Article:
The World Needs Innovators, Not Lectures From Teens, to Solve Climate Change

Finger-wagging won't overcome the collective action problems preventing action.


Every global climate summit to date has featured lots of tough talk but little action. The United Nations confab in New York that just wrapped up is no different. Nor will anything change in the future unless climate change warriors stop insisting that the world go on an energy diet—and start offering cheaper and cleaner energy options that don't require a lifestyle where transcontinental travel means a boat like the one that the 16-year-old Greta Thunberg took from Sweden to rebuke the world's leaders.

Human-caused global warming is real, but activists have to get real too. They think that they can spur action by simply exaggerating the urgency of climate change. Thunberg insisted that if drastic action to cut emissions isn't taken now, basically the planet as we know it will cease to exist. Likewise, Green New Dealers like Rep. Alexander Ocasio-Cortez (D–N.Y.) have been saying that the planet has an "expiration date."

But anyone who has watched Game of Thrones knows that dialing up apocalypse talk alone can't overcome the collective action problem preventing action on climate change. In that drama, Queen Cersei chooses to free-ride rather than join other kingdoms in fighting the forces of Armageddon.

Climate change activists are confronting the same problem—and the more they exaggerate the sacrifices required, the more they'll exacerbate it.

The Sixth Intergovernmental Panel on Climate Change concluded that preserving the planet as we know it will require keeping the global mean surface temperature at no more than 1.5 degrees Celsius above the average temperature in the 19th century before the industrial revolution. This is a more stringent target than that set during the 2015 Paris Accords whose goal was to hold the temperature increase to 2 degrees Centigrade.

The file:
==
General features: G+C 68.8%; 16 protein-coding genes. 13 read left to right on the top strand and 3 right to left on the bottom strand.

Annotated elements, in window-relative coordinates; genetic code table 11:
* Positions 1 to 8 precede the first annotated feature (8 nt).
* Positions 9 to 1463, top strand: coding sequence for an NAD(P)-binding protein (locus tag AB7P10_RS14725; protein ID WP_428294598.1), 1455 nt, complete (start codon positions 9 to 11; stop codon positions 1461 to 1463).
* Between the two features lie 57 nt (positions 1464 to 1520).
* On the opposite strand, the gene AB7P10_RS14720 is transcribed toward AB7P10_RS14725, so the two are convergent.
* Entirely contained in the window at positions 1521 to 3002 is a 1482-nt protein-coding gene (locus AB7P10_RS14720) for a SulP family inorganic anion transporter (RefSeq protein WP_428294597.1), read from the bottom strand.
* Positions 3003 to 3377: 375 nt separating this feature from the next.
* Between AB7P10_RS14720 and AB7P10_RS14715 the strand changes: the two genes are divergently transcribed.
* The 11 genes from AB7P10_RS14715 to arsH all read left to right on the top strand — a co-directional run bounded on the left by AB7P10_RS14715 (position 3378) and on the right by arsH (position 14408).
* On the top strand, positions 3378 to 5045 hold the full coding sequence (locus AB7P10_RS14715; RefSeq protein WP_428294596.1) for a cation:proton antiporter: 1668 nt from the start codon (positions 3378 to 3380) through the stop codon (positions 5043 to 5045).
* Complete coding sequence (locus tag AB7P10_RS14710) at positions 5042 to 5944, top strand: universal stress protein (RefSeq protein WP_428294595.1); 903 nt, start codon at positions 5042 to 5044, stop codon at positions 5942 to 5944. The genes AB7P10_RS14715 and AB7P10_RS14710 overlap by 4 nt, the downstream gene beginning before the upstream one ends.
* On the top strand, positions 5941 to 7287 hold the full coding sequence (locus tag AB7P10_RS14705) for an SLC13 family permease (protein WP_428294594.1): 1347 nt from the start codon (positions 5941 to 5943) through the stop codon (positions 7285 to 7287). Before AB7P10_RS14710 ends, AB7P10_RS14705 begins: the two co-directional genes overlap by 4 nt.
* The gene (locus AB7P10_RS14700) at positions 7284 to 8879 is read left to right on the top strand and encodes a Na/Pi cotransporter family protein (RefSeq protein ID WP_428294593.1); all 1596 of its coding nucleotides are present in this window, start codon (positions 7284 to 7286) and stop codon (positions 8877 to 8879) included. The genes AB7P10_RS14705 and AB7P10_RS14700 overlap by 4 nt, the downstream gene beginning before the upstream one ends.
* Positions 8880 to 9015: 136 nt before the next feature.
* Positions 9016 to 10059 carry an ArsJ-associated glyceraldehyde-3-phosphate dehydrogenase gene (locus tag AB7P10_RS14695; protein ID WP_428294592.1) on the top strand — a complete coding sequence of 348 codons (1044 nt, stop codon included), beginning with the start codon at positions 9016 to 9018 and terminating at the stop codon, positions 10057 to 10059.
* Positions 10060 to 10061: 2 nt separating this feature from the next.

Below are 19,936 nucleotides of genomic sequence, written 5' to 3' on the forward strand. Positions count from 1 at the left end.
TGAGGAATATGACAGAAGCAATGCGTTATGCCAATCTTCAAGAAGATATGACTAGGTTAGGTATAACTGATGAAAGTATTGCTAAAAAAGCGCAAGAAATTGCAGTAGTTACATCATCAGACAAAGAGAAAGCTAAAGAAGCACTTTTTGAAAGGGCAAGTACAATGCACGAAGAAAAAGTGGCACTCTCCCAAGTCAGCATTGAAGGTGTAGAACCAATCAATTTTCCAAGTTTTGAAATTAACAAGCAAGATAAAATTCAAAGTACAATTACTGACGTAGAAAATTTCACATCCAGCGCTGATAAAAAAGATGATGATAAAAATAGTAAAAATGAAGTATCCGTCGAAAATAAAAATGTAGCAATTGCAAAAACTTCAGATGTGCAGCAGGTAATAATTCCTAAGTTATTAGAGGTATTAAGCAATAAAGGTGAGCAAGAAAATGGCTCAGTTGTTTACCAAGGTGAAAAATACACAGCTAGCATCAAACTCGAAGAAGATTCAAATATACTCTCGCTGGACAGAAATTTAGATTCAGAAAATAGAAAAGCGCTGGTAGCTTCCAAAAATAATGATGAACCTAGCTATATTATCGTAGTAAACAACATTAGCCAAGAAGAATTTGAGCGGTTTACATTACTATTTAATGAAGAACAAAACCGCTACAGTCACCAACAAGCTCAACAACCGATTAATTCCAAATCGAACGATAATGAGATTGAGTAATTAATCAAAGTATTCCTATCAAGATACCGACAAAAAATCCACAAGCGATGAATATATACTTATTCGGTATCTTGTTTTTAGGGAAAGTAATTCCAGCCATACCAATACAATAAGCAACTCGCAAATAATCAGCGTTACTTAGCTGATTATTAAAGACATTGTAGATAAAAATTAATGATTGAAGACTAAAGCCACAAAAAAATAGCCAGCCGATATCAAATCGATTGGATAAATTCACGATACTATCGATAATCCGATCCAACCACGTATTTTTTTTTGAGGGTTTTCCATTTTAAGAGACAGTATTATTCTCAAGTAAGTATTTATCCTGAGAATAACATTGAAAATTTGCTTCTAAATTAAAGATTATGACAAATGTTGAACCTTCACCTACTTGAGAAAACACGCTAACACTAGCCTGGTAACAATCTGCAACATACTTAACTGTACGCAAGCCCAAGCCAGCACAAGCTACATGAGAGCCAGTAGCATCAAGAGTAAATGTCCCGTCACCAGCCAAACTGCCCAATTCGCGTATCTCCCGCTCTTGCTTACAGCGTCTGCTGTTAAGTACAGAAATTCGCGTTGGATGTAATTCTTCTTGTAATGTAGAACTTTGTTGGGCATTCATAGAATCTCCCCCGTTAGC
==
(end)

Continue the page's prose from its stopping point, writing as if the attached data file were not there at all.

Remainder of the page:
Allowing emissions to rise more than that would mean planetary change and disruptions, to be sure. For example, coral reefs would be damaged, storms may be worse, and Arctic ice may melt in summers. But it is not clear that this will lead to planetary catastrophe by making cyclones more fierce or droughts more severe, causing mass death. Climate warriors, however, refuse to make such distinctions.

In order to hold the temperature to the 1.5 degrees threshold, the IPCC calculated that the world would have to cut carbon dioxide emissions by 40 to 50 percent by 2030 and completely by 2050. This will mean a total transition from fossil fuels to renewables like wind and solar by 2050, a goal that Ocasio-Cortez has wholeheartedly embraced for the United States.

What would the price tag for this be?

As per the IPCC's own calculations, around $2.4 trillion annually between 2016 and 2035 in 2010 dollars—or about 2.5 percent of the global GDP. To understand just how daunting that is, consider that the total energy investments in the world amount to only around $1.7 trillion right now—which means that the world is being asked to make an additional $45 trillion in investments over 19 years to generate the same amount of energy and improve energy efficiency. The higher costs will mean scaling back First World lifestyles, of course. But they will also mean forcing Third World countries, where many people don't even have electricity, to stay stuck in poverty for many more decades to help out generations a hundred years from now.